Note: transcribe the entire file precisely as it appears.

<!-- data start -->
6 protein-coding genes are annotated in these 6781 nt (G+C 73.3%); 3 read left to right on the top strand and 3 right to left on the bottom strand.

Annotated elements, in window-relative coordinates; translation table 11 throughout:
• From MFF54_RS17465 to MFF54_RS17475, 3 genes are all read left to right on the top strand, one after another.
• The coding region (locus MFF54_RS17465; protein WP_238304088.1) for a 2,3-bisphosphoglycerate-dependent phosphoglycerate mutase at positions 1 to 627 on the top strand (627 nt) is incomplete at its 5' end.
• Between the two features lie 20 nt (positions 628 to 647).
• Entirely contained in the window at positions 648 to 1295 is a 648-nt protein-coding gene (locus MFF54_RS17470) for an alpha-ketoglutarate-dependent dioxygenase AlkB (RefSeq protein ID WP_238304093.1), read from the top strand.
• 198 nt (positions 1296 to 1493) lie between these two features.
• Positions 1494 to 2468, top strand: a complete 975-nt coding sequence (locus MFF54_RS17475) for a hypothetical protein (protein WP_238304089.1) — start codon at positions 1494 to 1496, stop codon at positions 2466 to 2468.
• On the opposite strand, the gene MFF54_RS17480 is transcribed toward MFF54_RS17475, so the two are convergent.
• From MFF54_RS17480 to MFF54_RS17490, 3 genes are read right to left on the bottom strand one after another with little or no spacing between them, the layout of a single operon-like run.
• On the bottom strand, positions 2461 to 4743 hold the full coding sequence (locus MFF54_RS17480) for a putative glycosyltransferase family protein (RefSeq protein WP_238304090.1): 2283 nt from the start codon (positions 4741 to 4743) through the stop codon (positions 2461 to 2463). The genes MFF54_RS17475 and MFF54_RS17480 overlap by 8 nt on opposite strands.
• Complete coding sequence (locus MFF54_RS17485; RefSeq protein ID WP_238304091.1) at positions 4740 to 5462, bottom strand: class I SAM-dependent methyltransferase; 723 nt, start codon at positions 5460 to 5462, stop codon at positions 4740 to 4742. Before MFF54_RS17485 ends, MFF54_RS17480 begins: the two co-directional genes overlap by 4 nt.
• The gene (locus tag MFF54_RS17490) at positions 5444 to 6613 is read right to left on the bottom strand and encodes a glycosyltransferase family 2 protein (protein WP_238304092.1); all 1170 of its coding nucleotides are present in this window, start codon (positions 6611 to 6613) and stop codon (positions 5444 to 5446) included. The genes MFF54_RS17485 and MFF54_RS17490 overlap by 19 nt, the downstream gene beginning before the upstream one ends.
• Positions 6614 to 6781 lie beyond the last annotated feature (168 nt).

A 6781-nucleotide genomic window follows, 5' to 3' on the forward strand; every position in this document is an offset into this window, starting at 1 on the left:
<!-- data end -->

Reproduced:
6 protein-coding genes are annotated in these 6781 nt (G+C 73.3%); 3 read left to right on the top strand and 3 right to left on the bottom strand.

Annotated elements, in window-relative coordinates; translation table 11 throughout:
• From MFF54_RS17465 to MFF54_RS17475, 3 genes are all read left to right on the top strand, one after another.
• The coding region (locus MFF54_RS17465; protein WP_238304088.1) for a 2,3-bisphosphoglycerate-dependent phosphoglycerate mutase at positions 1 to 627 on the top strand (627 nt) is incomplete at its 5' end.
• Between the two features lie 20 nt (positions 628 to 647).
• Entirely contained in the window at positions 648 to 1295 is a 648-nt protein-coding gene (locus MFF54_RS17470) for an alpha-ketoglutarate-dependent dioxygenase AlkB (RefSeq protein ID WP_238304093.1), read from the top strand.
• 198 nt (positions 1296 to 1493) lie between these two features.
• Positions 1494 to 2468, top strand: a complete 975-nt coding sequence (locus MFF54_RS17475) for a hypothetical protein (protein WP_238304089.1) — start codon at positions 1494 to 1496, stop codon at positions 2466 to 2468.
• On the opposite strand, the gene MFF54_RS17480 is transcribed toward MFF54_RS17475, so the two are convergent.
• From MFF54_RS17480 to MFF54_RS17490, 3 genes are read right to left on the bottom strand one after another with little or no spacing between them, the layout of a single operon-like run.
• On the bottom strand, positions 2461 to 4743 hold the full coding sequence (locus MFF54_RS17480) for a putative glycosyltransferase family protein (RefSeq protein WP_238304090.1): 2283 nt from the start codon (positions 4741 to 4743) through the stop codon (positions 2461 to 2463). The genes MFF54_RS17475 and MFF54_RS17480 overlap by 8 nt on opposite strands.
• Complete coding sequence (locus MFF54_RS17485; RefSeq protein ID WP_238304091.1) at positions 4740 to 5462, bottom strand: class I SAM-dependent methyltransferase; 723 nt, start codon at positions 5460 to 5462, stop codon at positions 4740 to 4742. Before MFF54_RS17485 ends, MFF54_RS17480 begins: the two co-directional genes overlap by 4 nt.
• The gene (locus tag MFF54_RS17490) at positions 5444 to 6613 is read right to left on the bottom strand and encodes a glycosyltransferase family 2 protein (protein WP_238304092.1); all 1170 of its coding nucleotides are present in this window, start codon (positions 6611 to 6613) and stop codon (positions 5444 to 5446) included. The genes MFF54_RS17485 and MFF54_RS17490 overlap by 19 nt, the downstream gene beginning before the upstream one ends.
• Positions 6614 to 6781 lie beyond the last annotated feature (168 nt).

A 6781-nucleotide genomic window follows, 5' to 3' on the forward strand; every position in this document is an offset into this window, starting at 1 on the left: